The Ontario government is down to a short list of candidates to chair the provincial securities regulator, with two veteran financial executives among those in the running to lead the recently restructured agency.
Two current Ontario Securities Commission directors, Cindy Tripp and Kevan Cowan, are the front-runners to become the next chair of Canada’s largest market regulator, according to six Bay Street sources close to the agency. The Globe and Mail is not naming these sources because they were not authorized to speak publicly about the appointment process.
Ontario Finance Minister Peter Bethlenfalvy is expected to announce the new OSC chair in the next week or two, according to a government spokesperson. Heather Zordel resigned as chair in late October after seven months in the role. Her brief tenure created a stir within the regulator, with two part-time commissioners resigning in protest over her appointment.
The two leading candidates to head the OSC’s board both have experience in capital markets and public policy.
Ms. Tripp co-founded investment bank GMP Securities LP in 1995 and was its co-head trader. The dealer is now owned by St. Louis, Mo.-based Stifel Financial Corp.
She was also a member of the Capital Markets Modernization Taskforce established by Ontario’s Progressive Conservative government in 2020 to reform the regulator. One of the task force’s key recommendations was a revamping of the OSC’s system of governance, a move that took effect this year.
Previously, the regulator was overseen by a group of commissioners who functioned like a traditional board of directors, but who also acted as adjudicators in enforcement proceedings. The new structure separated those duties by creating a group of dedicated adjudicators, known as the Capital Markets Tribunal, who are independent from the regulator’s board. Ms. Tripp is now in the running to lead a board she helped create.
Reached by phone, Ms. Tripp declined to comment.
Mr. Cowan, a lawyer by training, was chief executive of the Capital Markets Authority Implementation Organization, launched by the federal and provincial governments in 2015 as a potential national securities regulator. The Toronto-based organization shut down in 2021 due to a lack of government support. Mr. Cowan is also a former senior executive at TMX Group Ltd., which owns the Toronto Stock Exchange.
He did not respond to a request for comment.
The position of chair opened up following the unexpected departure of Ms. Zordel, a corporate lawyer.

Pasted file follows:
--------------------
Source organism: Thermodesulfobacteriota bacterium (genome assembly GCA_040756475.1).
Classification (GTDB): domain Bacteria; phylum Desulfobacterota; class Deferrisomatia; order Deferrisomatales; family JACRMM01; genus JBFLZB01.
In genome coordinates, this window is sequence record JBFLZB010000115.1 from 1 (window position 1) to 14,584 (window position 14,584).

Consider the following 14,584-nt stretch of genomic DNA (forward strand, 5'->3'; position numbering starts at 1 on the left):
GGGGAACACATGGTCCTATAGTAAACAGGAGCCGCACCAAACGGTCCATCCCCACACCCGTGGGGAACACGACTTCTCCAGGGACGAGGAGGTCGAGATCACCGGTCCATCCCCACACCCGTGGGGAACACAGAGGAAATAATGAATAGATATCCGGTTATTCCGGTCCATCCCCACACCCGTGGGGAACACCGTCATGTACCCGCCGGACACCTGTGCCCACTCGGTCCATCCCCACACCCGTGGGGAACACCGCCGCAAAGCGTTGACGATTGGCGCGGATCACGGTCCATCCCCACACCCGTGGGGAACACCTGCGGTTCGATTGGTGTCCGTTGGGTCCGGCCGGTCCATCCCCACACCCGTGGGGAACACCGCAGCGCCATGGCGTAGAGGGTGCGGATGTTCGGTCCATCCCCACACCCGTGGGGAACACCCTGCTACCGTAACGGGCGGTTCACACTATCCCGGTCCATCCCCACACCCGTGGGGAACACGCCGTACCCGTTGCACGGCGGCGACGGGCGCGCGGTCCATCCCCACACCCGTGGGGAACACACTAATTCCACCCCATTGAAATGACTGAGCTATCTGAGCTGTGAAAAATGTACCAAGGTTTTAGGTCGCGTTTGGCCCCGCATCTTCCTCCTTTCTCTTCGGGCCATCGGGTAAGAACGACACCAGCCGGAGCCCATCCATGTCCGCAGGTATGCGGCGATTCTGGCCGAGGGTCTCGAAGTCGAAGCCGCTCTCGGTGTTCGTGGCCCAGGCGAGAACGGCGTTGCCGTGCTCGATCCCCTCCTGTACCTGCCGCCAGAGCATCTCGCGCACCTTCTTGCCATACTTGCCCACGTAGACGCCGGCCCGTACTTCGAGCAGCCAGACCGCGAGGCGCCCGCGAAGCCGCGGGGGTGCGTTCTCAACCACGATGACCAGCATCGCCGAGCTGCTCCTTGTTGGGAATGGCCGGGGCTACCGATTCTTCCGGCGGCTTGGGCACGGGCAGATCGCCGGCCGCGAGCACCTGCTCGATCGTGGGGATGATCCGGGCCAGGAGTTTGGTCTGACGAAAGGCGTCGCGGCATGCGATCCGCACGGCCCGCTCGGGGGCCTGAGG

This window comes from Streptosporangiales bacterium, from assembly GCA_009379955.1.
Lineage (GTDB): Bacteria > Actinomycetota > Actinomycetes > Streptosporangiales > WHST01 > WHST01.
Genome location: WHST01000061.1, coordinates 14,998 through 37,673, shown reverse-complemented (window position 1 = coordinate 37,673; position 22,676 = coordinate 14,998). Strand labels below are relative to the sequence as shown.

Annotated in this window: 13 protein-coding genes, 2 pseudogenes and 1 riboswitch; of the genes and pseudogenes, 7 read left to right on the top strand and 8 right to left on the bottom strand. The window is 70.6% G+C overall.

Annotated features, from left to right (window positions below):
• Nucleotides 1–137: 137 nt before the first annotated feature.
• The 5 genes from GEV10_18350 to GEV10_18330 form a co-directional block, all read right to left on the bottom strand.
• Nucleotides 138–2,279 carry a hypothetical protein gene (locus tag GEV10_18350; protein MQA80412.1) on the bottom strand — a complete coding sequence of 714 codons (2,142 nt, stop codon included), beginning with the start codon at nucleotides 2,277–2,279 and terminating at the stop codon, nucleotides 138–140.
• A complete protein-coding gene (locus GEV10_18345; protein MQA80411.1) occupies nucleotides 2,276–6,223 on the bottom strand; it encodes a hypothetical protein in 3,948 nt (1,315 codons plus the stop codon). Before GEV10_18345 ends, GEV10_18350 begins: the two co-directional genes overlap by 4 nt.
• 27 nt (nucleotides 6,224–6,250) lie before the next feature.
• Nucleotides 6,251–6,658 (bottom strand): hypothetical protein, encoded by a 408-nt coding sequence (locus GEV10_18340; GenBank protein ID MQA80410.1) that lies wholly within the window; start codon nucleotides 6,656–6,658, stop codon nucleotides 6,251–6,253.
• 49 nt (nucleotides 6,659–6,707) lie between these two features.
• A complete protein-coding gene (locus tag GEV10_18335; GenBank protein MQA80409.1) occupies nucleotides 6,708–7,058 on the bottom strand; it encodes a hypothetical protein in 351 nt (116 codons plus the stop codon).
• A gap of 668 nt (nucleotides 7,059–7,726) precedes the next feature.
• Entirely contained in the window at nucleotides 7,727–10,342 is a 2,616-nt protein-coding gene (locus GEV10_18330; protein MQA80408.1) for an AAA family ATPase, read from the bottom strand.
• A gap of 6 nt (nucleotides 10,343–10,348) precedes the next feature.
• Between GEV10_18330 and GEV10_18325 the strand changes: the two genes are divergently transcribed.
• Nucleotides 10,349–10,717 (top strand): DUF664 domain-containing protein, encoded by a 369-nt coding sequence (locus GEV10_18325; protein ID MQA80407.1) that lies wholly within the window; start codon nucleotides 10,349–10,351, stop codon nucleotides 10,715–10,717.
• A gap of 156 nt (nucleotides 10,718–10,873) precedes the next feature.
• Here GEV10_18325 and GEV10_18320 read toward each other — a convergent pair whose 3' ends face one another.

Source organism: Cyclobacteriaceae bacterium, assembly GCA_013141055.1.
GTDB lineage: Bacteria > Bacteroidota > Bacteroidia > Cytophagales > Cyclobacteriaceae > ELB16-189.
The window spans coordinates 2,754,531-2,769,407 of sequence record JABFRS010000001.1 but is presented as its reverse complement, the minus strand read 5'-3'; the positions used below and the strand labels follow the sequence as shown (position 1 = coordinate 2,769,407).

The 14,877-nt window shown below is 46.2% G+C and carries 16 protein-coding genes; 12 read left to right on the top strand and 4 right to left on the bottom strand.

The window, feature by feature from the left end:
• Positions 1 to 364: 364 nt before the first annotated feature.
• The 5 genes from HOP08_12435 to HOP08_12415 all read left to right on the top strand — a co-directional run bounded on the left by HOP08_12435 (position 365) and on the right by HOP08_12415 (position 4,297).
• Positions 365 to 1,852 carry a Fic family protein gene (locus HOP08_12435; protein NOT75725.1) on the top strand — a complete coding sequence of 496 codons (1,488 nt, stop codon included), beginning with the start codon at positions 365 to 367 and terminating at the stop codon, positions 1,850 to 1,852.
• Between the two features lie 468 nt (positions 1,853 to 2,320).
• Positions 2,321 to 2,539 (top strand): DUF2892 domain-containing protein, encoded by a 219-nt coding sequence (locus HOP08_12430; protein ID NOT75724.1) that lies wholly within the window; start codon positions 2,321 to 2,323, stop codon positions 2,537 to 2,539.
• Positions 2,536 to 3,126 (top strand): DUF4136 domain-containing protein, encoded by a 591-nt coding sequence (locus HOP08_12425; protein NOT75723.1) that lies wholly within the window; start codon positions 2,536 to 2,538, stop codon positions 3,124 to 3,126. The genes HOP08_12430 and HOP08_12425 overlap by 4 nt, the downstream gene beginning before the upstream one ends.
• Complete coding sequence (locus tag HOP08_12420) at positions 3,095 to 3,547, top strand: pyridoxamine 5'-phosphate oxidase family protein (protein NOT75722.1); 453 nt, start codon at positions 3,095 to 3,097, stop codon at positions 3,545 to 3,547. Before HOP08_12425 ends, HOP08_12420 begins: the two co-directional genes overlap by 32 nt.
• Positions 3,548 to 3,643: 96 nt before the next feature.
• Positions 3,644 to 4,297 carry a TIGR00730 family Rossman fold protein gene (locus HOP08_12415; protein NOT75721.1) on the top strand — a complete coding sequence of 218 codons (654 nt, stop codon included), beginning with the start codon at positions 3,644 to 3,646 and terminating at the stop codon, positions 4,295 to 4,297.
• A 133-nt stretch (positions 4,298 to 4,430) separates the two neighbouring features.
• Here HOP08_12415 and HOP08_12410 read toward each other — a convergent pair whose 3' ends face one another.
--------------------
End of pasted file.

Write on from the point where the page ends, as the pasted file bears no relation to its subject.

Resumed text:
When Ms. Zordel’s appointment as chair was announced in March, two sitting OSC commissioners – then lead director Lorie Haber and Craig Hayman, then the chair of the OSC’s governance and nominating committee – resigned in protest. Ms. Zordel had previously served at the OSC as a part-time commissioner from 2019 to 2021, a term that a Globe investigation found was contentious.
The investigation found that in the months after Ms. Zordel’s 2019 appointment, she intervened with OSC staff on behalf of a penny stock mining company deemed to be in default of its disclosure requirements. The company, Renforth Resources Inc., was a client of Ms. Zordel’s law firm, Gardiner Roberts LLP, and as of 2017, Ms. Zordel was a Renforth shareholder.
In a letter to The Globe, Ms. Zordel denied ever acting improperly on behalf of a client with OSC staff while she served as a part-time commissioner, but she did not respond to questions about her alleged interventions on behalf of Renforth.
The Globe also reported that Ms. Zordel’s first term at the OSC ended in 2021 not long after a majority of her part-time commissioner peers recommended against her reappointment. After being canvassed by Mr. Haber in his role as lead director, five of Ms. Zordel’s eight part-time commissioner peers said they did not support her renewal.
It is not known what effect this canvassing had, but Ms. Zordel stepped down before the expiry of her term in February, 2021. She told at least one commissioner colleague she was too busy in her law practice, but accepted her appointment as chair a little more than a year later.
A few weeks before her resignation this October, the OSC released its annual report. That report showed Ms. Zordel was the regulator’s highest paid part-time commissioner in its last fiscal year – April 1, 2021 to March 31, 2022 – despite the fact she did not serve as a commissioner during that period.
Ms. Zordel made nearly $243,000, the vast bulk of which was paid for the hours she spent researching and writing dissents in two enforcement cases. Although she was not a sitting commissioner during that period, she was still sitting on the panels adjudicating those cases, and was required to review submissions, research the law and make rulings. The next highest paid part-time commissioner in the OSC’s last fiscal year made $133,500.
During the period when Ms. Zordel submitted her billings, the OSC paid part-time commissioners on a per diem basis, or a daily rate. The guidelines at the time, which have since changed, state the maximum a part-time commissioner can charge over a 24-hour period is $1,500.
When the annual report was released in early October, a lawyer for Ms. Zordel, Soma Ray-Ellis, said in an e-mailed statement to The Globe: “Ms. Zordel’s compensation was approved by the Ontario Securities Commission.”